“And it’s about time that you do,” my mother said last evening—with just a touch of sternness in her voice. She was absolutely right, of course.
It’s been way too long since we’ve visited her—early Thursday morning we’ll jump on a Southwest flight, grab our rental car in Kansas City, and head south to Council Grove, Kansas for a late Mother’s Day get-together.
Found almost dead-center on a map of the U. S., the town had about 2,000 residents when I was born there in 1950. It has a population of about 2,000 today.
Council Grove is a really interesting place if you’re into historical markers—located in the Flint Hills alongside the Neosho River, Council Grove received its name August 10, 1825, when a group of US Commissioners met with Chiefs of the Great and Little Osage Indian tribes beneath a tree later named the “Council Oak,” to sign the first treaty establishing the right-of-way for the Santa Fe Trail. In the years following, Council Grove became the pre-eminent rendezvous point for wagon trains heading west.
It was at Council Grove that small wagon trains and individual travelers gathered to form large wagon trains—Council Grove was the west-most point to which they could safely travel alone or in small groups. Also, at Council Grove was the last stand of hardwood timber from which wagon repairs could be made.
The first permanent settlement in Council Grove did not occur until Seth Hays, great-grandson of Kentucky frontiersman Daniel Boone, established a trading post there in 1847. My ancestors arrived on the scene about a decade later. With the arrival of the railroad, the last Santa Fe wagon train passed through Council Grove in 1866 and the town became a trade center for the local agricultural economy.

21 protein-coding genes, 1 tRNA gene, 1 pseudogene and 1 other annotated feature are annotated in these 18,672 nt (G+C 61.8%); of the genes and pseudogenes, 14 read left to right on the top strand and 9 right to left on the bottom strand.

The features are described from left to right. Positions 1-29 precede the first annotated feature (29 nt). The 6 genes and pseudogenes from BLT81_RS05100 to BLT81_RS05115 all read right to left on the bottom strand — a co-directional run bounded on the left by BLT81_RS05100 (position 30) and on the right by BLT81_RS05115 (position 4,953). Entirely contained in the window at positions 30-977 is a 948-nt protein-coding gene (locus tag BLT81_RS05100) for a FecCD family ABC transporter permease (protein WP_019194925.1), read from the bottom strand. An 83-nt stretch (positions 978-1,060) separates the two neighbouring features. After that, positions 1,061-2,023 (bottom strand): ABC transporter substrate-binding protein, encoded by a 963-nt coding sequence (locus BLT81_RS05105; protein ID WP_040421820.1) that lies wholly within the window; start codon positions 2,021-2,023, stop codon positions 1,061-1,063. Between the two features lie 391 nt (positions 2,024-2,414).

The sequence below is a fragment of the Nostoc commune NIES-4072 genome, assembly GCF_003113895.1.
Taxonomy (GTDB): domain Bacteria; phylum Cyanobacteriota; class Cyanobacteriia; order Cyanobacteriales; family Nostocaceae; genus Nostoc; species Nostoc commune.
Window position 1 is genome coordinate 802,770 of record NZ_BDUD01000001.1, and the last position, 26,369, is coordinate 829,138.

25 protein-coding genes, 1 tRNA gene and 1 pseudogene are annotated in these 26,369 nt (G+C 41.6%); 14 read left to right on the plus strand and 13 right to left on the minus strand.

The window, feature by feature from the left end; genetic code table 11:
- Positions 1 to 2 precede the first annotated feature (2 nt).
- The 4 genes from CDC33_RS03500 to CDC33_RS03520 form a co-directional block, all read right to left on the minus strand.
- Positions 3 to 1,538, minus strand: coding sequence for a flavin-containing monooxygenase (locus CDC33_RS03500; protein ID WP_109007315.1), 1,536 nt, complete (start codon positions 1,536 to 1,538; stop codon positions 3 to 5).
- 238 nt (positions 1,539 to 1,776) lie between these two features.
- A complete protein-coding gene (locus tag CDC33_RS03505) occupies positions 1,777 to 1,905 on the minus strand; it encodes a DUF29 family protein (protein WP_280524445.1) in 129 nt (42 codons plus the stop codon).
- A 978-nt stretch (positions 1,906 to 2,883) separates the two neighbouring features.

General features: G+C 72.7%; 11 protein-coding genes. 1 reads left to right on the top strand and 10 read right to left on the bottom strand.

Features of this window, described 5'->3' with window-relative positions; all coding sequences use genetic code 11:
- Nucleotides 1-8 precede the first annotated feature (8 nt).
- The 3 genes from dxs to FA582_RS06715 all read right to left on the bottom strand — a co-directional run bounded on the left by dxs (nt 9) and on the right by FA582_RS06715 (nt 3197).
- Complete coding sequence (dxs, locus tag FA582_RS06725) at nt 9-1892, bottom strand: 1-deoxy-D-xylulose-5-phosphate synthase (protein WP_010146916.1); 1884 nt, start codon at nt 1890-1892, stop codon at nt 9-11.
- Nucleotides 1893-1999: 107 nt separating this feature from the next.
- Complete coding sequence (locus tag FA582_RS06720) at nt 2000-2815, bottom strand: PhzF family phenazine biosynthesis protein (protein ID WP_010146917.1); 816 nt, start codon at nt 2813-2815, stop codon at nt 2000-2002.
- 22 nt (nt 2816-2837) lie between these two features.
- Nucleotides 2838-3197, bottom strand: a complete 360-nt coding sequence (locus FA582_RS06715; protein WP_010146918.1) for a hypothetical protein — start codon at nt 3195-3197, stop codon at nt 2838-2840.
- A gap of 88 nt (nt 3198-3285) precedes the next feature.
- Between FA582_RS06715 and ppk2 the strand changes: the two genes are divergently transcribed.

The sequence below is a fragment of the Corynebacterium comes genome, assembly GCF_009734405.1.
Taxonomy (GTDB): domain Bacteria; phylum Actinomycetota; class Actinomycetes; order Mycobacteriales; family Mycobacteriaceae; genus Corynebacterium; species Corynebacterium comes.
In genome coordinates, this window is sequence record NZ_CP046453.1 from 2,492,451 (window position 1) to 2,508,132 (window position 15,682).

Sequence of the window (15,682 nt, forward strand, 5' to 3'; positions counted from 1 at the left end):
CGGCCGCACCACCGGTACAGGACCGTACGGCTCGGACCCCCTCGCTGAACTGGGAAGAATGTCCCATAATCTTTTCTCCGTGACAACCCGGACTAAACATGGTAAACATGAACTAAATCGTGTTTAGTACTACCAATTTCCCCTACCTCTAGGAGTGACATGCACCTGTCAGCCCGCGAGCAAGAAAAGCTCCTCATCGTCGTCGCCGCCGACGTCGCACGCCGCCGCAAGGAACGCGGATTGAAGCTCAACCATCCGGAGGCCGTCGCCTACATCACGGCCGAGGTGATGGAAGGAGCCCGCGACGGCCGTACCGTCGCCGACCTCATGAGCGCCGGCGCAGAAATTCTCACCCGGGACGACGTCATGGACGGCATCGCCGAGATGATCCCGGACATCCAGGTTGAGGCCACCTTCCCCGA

My family and Council Grove go way back. One of my favorite things about visiting is staying in the Riely Cottage located on the Old Homestead Ranch which was homesteaded in 1859—the 1868 Riely Cottage (top), a four room limestone house, was the home of my great-great-great-grandparents. At night there are fireflies and giant owls hooting in the trees; waking up, there are often deer or wild turkeys in the yard. We’ve even stayed there as we watched an approaching tornado.
Another place that I always look forward to visiting is the Hays House. It’s the oldest continuously operating restaurant west of the Mississippi River and serves up some outstanding cuts of prime beef. Their chicken fried steak is a game changer.
“Done the old fashioned way, not in a fryer. We hand-bread a tenderized eight ounce Certified Angus Beef ™ steak then flattop fry in real chicken fat. Served with mashed potatoes with homemade chicken gravy, and homemade rolls.”
And, oh those mashed potatoes!
Next week you’ll find me on Main Street, which still looks a lot like an old west movie set. But, it’s actually the real deal. My great-great-grandparents kept their accounts at the Farmers and Drovers Bank; I still deal with the bank to this day.
But, don’t worry, Baltimore—we’ll be back shortly with a song in our hearts:
“Oh, give me a home where the buffalo roam,
Where the deer and the antelope play,
Where seldom is heard a discouraging word
And the skies are not cloudy all day.”